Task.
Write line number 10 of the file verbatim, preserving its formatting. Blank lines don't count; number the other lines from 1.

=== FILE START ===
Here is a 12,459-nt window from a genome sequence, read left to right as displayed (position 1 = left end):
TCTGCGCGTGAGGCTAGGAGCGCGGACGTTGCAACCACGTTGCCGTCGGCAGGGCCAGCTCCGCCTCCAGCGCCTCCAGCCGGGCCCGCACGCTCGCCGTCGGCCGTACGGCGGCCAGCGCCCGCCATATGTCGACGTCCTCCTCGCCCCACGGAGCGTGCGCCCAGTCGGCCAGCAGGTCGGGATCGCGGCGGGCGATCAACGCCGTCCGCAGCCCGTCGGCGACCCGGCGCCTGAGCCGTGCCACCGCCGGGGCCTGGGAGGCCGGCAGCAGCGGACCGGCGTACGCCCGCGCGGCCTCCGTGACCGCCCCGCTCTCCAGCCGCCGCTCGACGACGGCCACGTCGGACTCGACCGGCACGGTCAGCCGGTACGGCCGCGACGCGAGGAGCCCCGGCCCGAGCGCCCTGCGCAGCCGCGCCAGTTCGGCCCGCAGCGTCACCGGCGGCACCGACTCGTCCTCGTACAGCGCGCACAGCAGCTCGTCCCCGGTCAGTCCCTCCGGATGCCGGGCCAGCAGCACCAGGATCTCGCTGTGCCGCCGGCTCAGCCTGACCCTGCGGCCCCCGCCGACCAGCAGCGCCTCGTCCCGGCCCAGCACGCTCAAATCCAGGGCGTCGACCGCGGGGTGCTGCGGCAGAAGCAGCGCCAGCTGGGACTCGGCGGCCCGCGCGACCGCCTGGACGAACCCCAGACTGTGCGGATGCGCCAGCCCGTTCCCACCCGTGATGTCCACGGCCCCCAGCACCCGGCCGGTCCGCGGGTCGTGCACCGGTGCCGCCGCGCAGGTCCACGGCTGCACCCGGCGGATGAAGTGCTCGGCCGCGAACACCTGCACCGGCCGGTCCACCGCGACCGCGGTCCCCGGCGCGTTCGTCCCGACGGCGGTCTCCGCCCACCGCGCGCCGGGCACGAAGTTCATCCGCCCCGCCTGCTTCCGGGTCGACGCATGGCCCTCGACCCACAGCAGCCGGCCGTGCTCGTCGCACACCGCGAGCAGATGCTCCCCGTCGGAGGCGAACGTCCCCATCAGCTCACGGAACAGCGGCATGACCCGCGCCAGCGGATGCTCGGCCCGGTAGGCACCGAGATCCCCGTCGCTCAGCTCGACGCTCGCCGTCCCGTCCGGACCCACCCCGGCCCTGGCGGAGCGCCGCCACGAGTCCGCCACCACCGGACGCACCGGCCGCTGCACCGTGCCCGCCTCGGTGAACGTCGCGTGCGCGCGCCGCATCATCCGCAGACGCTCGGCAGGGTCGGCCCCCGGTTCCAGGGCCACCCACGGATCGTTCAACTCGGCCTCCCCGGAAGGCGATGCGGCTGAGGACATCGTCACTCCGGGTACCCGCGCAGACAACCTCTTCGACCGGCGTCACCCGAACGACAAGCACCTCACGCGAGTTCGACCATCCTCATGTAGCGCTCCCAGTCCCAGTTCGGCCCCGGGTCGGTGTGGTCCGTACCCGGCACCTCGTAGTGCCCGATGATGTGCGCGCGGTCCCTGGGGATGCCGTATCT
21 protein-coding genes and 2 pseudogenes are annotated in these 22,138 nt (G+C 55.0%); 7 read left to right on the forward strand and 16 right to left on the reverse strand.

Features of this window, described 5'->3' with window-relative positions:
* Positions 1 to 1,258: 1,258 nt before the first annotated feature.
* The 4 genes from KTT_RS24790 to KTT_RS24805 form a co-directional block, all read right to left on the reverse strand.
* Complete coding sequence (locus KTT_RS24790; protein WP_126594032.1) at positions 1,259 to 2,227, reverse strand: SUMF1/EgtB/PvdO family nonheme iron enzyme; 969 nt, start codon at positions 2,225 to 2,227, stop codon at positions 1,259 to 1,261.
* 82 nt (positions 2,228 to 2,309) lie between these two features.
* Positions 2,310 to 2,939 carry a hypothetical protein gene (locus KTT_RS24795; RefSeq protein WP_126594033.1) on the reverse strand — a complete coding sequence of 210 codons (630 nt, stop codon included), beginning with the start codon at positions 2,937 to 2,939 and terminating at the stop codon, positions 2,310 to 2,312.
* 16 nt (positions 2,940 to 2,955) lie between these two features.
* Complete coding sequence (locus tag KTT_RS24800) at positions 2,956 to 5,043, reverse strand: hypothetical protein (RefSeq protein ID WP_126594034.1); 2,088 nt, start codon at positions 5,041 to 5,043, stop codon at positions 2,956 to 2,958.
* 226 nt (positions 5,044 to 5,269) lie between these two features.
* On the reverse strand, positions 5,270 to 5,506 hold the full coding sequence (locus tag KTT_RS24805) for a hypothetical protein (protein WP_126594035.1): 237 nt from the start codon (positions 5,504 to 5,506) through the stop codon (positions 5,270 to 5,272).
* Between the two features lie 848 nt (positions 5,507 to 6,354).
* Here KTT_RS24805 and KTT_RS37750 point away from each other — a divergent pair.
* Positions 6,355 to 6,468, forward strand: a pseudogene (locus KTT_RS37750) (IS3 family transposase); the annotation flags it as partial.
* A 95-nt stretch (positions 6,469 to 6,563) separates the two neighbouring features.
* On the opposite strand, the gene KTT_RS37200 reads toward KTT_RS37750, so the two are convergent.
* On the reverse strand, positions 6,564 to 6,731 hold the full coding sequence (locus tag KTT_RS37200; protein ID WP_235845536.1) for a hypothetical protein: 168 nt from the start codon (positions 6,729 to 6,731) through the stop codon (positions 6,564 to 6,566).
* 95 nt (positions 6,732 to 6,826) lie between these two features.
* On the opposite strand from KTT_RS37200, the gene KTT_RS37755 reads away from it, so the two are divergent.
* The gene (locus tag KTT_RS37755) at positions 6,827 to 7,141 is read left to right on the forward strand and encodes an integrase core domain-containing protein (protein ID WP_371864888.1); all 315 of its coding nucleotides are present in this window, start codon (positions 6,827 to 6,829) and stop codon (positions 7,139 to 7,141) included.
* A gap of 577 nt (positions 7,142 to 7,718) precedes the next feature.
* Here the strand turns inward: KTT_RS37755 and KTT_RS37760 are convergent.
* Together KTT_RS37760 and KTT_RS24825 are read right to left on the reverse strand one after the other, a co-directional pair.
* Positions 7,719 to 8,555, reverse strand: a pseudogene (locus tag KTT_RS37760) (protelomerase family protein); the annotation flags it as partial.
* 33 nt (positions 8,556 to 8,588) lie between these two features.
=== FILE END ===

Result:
* 16 nt (positions 2,940 to 2,955) lie between these two features.